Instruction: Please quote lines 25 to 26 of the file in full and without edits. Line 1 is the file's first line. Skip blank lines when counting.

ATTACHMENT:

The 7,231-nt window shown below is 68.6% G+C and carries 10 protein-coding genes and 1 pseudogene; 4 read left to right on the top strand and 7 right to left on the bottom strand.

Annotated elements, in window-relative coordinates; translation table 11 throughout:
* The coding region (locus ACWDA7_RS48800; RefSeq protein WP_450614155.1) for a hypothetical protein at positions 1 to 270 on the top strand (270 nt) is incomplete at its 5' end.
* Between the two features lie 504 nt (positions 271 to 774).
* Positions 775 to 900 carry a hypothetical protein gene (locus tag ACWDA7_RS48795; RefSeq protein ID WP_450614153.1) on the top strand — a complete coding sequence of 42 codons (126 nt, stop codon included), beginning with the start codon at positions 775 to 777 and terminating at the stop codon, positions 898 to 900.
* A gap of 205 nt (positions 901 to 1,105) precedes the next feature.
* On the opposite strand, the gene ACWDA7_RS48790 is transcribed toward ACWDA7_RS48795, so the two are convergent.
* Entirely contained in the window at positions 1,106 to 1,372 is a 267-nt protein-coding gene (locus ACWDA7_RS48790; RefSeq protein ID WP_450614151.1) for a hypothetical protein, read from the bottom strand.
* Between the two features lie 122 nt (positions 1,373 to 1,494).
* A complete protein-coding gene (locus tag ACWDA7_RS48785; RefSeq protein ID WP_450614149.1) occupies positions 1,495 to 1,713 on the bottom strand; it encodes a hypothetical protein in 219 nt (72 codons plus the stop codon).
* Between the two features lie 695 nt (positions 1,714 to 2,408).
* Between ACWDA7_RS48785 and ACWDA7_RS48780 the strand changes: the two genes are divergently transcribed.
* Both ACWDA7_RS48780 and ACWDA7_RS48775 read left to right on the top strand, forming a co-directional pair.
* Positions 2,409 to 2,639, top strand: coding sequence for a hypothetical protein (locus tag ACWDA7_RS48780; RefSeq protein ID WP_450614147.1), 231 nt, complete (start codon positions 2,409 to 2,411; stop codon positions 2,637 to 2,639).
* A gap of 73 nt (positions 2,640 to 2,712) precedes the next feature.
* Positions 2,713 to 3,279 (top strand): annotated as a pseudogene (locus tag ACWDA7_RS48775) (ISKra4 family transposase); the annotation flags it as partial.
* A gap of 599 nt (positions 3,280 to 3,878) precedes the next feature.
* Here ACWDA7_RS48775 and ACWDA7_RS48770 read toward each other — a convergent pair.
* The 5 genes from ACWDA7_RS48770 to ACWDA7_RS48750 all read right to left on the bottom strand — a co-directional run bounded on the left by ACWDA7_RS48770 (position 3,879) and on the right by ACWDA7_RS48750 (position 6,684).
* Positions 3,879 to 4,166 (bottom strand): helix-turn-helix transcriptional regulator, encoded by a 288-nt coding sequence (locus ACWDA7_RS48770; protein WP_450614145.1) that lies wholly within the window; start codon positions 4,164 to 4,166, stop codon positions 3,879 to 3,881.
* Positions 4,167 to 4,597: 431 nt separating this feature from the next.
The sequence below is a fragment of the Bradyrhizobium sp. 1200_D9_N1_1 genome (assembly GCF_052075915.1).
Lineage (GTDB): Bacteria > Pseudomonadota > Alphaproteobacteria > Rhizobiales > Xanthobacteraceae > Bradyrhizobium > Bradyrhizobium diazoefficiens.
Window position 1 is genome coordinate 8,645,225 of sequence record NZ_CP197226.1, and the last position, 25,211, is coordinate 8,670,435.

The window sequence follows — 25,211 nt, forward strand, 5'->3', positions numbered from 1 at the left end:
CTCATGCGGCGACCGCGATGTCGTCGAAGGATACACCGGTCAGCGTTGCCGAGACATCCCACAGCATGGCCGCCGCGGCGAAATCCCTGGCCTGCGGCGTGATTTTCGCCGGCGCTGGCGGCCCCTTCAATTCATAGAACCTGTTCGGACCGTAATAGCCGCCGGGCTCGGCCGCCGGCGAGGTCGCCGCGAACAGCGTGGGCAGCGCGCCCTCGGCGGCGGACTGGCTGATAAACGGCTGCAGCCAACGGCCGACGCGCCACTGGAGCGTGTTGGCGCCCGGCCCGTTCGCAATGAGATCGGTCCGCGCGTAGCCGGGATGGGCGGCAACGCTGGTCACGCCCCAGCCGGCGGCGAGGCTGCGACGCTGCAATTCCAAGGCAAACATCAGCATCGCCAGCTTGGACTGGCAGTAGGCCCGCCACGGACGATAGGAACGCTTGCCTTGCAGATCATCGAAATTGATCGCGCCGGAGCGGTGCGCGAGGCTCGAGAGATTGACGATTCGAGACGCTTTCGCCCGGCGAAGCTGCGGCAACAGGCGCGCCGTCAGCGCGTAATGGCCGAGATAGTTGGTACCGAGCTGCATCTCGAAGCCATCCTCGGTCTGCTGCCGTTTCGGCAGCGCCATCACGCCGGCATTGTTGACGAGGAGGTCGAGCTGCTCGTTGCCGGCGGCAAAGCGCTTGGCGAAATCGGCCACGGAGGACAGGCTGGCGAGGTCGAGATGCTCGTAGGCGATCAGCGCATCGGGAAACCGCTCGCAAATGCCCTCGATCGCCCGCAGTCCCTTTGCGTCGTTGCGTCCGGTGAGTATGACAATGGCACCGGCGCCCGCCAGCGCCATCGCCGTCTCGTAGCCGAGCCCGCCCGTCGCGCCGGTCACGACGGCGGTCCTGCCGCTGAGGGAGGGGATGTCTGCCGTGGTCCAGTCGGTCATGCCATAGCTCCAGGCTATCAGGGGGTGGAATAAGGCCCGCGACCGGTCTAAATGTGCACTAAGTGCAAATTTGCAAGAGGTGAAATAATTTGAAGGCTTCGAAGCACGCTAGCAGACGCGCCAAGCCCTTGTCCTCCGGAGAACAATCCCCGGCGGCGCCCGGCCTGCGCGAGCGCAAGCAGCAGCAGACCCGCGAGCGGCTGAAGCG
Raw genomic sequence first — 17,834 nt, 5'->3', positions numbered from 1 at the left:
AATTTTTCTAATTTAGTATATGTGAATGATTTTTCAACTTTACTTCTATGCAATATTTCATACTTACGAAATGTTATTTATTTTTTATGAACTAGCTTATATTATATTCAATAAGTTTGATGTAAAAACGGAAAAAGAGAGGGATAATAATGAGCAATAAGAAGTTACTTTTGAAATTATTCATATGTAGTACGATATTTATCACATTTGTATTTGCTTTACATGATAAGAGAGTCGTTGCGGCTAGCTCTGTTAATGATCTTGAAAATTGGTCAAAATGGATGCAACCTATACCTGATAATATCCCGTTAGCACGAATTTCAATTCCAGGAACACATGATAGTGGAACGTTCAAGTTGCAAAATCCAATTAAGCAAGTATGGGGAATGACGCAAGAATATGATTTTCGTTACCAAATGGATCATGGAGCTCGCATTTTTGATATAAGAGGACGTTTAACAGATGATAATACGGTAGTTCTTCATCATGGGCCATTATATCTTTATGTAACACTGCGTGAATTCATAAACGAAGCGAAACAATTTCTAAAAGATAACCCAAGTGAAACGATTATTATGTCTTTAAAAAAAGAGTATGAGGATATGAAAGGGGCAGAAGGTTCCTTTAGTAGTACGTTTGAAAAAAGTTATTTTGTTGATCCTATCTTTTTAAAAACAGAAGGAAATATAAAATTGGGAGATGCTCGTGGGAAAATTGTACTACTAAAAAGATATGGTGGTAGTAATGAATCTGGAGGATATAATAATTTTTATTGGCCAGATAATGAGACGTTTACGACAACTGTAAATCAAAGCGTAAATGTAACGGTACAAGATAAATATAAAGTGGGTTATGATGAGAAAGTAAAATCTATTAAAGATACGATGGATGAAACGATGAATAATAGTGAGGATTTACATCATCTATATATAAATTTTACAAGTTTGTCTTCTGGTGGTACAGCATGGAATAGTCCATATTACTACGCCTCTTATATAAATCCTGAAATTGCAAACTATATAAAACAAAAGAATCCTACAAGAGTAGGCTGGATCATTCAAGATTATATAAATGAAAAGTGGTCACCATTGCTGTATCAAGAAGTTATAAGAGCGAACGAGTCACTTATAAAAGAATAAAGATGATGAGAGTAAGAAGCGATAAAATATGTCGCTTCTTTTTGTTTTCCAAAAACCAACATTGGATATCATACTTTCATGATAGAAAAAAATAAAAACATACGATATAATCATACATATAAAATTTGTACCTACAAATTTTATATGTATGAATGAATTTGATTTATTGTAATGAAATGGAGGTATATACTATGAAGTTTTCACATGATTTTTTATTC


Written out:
The window sequence follows — 25,211 nt, forward strand, 5'->3', positions numbered from 1 at the left end:
CTCATGCGGCGACCGCGATGTCGTCGAAGGATACACCGGTCAGCGTTGCCGAGACATCCCACAGCATGGCCGCCGCGGCGAAATCCCTGGCCTGCGGCGTGATTTTCGCCGGCGCTGGCGGCCCCTTCAATTCATAGAACCTGTTCGGACCGTAATAGCCGCCGGGCTCGGCCGCCGGCGAGGTCGCCGCGAACAGCGTGGGCAGCGCGCCCTCGGCGGCGGACTGGCTGATAAACGGCTGCAGCCAACGGCCGACGCGCCACTGGAGCGTGTTGGCGCCCGGCCCGTTCGCAATGAGATCGGTCCGCGCGTAGCCGGGATGGGCGGCAACGCTGGTCACGCCCCAGCCGGCGGCGAGGCTGCGACGCTGCAATTCCAAGGCAAACATCAGCATCGCCAGCTTGGACTGGCAGTAGGCCCGCCACGGACGATAGGAACGCTTGCCTTGCAGATCATCGAAATTGATCGCGCCGGAGCGGTGCGCGAGGCTCGAGAGATTGACGATTCGAGACGCTTTCGCCCGGCGAAGCTGCGGCAACAGGCGCGCCGTCAGCGCGTAATGGCCGAGATAGTTGGTACCGAGCTGCATCTCGAAGCCATCCTCGGTCTGCTGCCGTTTCGGCAGCGCCATCACGCCGGCATTGTTGACGAGGAGGTCGAGCTGCTCGTTGCCGGCGGCAAAGCGCTTGGCGAAATCGGCCACGGAGGACAGGCTGGCGAGGTCGAGATGCTCGTAGGCGATCAGCGCATCGGGAAACCGCTCGCAAATGCCCTCGATCGCCCGCAGTCCCTTTGCGTCGTTGCGTCCGGTGAGTATGACAATGGCACCGGCGCCCGCCAGCGCCATCGCCGTCTCGTAGCCGAGCCCGCCCGTCGCGCCGGTCACGACGGCGGTCCTGCCGCTGAGGGAGGGGATGTCTGCCGTGGTCCAGTCGGTCATGCCATAGCTCCAGGCTATCAGGGGGTGGAATAAGGCCCGCGACCGGTCTAAATGTGCACTAAGTGCAAATTTGCAAGAGGTGAAATAATTTGAAGGCTTCGAAGCACGCTAGCAGACGCGCCAAGCCCTTGTCCTCCGGAGAACAATCCCCGGCGGCGCCCGGCCTGCGCGAGCGCAAGCAGCAGCAGACCCGCGAGCGGCTGAAGCG